By Michael E. Miller
By Ryan Yousefi
By Kyle Munzenrieder
By Sabrina Rodriguez
By Michael E. Miller
By Carlos Suarez De Jesus
By Luther Campbell
By Kyle Munzenrieder
When people in Allapattah get intense about trash, planting trees, or highway construction, they come to Sumner, president and founder of the Allapattah Homeowners Association. She's a single mother of three who works full-time fixing the neighborhood's problems.
Lately the concerns have been far more pressing. She plays back a phone message from a resident relating how police swarmed into the neighborhood recently looking for one of the boys at 1024. "Something has to get done," the voice on the answering machine pleads.
"This neighborhood has a lot of old people and they are not used to this," she says quietly.
Sumner has lived through Allapattah's recent history. She moved here from Overtown as a teenager in the early Sixties, like numerous other black Americans and a sprinkling of Jamaicans and Bahamians. Most of those who settled Allapattah were professionals: teachers, accountants, and mechanics who migrated to escape the growing blight in Overtown caused, in part, by the construction of I-95.
"It's been a very quiet, hard-working neighborhood," she says. "The majority of people are in their sixties and own their own homes."
It was Sumner who cajoled the mayor into visiting the neighborhood, and specifically the notorious home at 1024 NW38th St. But she's in a dilemma. Most of the residents complaining about the problems at 1024 are too scared to talk openly. Sumner's scared herself. Shortly after talking with New Times, she says, the Homeowner Association's board of directors asked her not to talk, fearing her involvement might provoke a violent response from the boys.
That fear is palpable during an afternoon visit with some of the residents who live closer to 1024. They gather on a tile patio surrounded by ficus trees and wandering Jews, at a residence whose address they don't want disclosed. They don't want their names used. They don't want any identifying details used.
"Gunshots? Daily. Helicopters? Police cars? This is going on here all the time. The neighborhood is under siege. We might as well call in the National Guard," fumes one woman. "We are the law-abiding citizens and we're the ones under siege!"
"This is the glorying time of my life and I can't enjoy it," says one retiree who has lived in Allapattah since the Sixties.
One man details the morning this past November when, while straightening his bed, his housecleaner ran into his bedroom and announced that a man with a gun was running through people's back yards. The police arrived in force and evacuated everyone from 36th through 39th streets. A helicopter hovered overhead; dogs were brought in. It was what police call a "perimeter search." A car stolen from 47th Street had ended up at 36th and a man with a rifle was seen running from the car. He got away.
In January police again arrived en masse, this time to search 1024 for items stolen from the shoe store. "It was like waking up to a nightmare," says another retired resident. "It was the middle of the afternoon and there were a dozen police cars out in front of the house. They cordoned off the street. I thought to myself, 'I wish this would end.' I don't need this kind of carrying on."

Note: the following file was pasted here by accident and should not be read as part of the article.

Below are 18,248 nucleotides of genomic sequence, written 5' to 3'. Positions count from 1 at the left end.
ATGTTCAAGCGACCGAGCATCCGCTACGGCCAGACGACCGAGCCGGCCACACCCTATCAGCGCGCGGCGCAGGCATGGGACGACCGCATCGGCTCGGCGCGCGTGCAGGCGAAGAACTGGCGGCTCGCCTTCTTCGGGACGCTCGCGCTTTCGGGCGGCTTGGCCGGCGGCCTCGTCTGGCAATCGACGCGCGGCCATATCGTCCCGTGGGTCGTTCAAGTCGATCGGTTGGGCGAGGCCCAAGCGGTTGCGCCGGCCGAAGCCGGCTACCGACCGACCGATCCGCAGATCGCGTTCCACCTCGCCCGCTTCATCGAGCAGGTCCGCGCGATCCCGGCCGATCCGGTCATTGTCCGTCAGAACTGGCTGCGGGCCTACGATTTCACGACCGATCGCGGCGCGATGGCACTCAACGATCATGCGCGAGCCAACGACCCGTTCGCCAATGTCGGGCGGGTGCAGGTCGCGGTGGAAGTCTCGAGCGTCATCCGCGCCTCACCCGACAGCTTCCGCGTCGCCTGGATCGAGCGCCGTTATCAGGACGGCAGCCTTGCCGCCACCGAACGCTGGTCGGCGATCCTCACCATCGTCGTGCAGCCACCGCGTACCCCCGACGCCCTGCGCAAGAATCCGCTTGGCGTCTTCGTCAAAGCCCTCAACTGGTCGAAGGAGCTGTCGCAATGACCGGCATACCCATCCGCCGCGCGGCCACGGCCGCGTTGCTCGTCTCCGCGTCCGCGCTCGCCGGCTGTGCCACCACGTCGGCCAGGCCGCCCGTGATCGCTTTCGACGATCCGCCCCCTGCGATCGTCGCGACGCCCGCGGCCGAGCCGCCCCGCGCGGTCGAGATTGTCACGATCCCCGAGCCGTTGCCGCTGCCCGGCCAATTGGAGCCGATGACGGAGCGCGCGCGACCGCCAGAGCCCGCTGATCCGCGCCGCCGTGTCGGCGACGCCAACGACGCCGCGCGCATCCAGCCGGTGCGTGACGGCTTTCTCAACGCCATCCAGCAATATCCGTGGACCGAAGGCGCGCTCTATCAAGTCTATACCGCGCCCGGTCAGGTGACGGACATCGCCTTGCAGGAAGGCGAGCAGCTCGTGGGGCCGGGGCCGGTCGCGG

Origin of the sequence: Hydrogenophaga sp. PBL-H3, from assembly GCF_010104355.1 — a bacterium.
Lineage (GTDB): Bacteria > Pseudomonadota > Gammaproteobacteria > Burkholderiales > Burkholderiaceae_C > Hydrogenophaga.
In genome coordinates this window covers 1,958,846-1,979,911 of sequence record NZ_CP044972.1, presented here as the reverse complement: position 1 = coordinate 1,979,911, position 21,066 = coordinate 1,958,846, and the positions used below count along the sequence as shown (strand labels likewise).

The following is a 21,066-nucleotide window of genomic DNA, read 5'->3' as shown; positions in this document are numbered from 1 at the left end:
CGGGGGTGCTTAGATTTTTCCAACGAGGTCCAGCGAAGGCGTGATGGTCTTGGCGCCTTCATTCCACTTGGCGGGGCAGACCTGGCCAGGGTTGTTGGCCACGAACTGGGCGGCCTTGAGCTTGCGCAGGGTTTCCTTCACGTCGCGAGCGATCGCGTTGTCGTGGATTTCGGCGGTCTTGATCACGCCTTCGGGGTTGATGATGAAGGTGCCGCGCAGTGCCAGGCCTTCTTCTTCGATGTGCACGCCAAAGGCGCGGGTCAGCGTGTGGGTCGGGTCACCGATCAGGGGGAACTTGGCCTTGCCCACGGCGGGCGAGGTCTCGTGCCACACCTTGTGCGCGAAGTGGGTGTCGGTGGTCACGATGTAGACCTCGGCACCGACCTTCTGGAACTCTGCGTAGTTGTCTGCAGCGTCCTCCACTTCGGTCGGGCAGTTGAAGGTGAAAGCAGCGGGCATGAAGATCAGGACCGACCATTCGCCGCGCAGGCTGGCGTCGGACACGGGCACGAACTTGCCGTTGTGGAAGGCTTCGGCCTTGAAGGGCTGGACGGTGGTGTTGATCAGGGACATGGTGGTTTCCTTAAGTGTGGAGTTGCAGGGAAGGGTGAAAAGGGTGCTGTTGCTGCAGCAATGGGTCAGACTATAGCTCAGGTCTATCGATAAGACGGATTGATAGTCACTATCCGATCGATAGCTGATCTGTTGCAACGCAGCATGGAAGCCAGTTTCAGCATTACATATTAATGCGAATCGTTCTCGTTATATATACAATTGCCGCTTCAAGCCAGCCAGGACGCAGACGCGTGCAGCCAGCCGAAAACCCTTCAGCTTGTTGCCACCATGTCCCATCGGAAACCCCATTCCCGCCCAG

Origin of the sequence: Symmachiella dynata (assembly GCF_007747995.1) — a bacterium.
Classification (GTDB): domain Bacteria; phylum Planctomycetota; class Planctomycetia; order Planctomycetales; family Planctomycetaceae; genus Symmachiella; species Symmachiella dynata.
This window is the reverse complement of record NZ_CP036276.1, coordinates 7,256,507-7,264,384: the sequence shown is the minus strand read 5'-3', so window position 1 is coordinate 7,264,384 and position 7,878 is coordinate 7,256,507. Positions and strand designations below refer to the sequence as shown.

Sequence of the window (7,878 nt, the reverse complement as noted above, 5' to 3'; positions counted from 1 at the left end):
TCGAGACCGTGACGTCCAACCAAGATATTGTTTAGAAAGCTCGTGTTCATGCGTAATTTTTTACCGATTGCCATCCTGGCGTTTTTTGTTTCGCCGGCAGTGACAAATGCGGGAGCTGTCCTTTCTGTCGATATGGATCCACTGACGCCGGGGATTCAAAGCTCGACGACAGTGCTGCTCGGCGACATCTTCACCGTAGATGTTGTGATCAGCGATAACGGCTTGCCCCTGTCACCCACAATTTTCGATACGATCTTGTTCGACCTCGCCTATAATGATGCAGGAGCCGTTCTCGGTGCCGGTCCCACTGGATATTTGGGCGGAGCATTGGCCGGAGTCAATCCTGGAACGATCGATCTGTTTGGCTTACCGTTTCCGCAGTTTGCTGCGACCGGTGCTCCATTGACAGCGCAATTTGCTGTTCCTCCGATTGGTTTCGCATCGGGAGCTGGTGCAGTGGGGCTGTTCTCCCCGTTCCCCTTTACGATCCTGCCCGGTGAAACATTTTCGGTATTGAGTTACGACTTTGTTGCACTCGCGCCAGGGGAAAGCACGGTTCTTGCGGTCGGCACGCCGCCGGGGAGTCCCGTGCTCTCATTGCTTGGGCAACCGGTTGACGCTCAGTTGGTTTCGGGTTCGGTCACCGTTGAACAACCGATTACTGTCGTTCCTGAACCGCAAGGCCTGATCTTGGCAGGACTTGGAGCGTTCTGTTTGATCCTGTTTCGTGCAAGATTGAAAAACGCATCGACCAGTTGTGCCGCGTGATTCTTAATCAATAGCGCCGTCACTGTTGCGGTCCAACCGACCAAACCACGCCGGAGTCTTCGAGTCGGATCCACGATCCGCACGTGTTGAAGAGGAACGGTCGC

It's the middle of the day and Anguiera's not home. Young men are lounging on the concrete steps that lead up to the battered front door. They agree to chat, to respond to the neighbors' complaints, but only under the protection of street names the police won't recognize. There's C-Lo, 15, Frog, 16, Black, 20, and Doo.
"Back in the day, people used to do bad stuff around this house. It was so on fire they probably think it's still like that," Frog says. "But it ain't like that no more."
Black can tell you how it used to be. The other boys describe him as one of the 38th Street Crew's founders, and he doesn't deny it. A tall, lean twenty-year-old who sports a knit wool cap, Black says he no longer participates in the crew's criminal activities, largely because of a two-year jail stint for grand theft auto and burglary.
"The chase, in a way it feels good; in a way it feels like your life's in jeopardy," Black says. A mouthful of gold teeth glints as he recounts his first police chase, four years ago. His tone is both wistful and enthusiastic, in the way some young men recall their glory days as high school athletes.
He and his boys had taken the Metrorail to a mall and boosted a high-end Mitsubishi Diamante with a screwdriver and pulley tool, the type body shops use to fix dents. Then they drove back to their meeting spot in Allapattah, loaded the car with homies, and drove to a Burdines. They wrapped a chain around the front gate, hooked it to the car's bumper, and popped the store open like a bank vault. They ran through the store like frantic Christmas shoppers, grabbing piles of shirts and pants and belts.
When they heard sirens, the boys clambered back into the Mitsubishi and shot over to the highway, Black at the wheel. He drove at speeds over 100 mph while his homies stuck their heads out the window taunting police, the rush of air filling their lungs like a wind sock. Tupac Shakur's "All Eyez On Me" was thudding so loud in the car's stereo that the doors shook. Black, of course, lost the cops.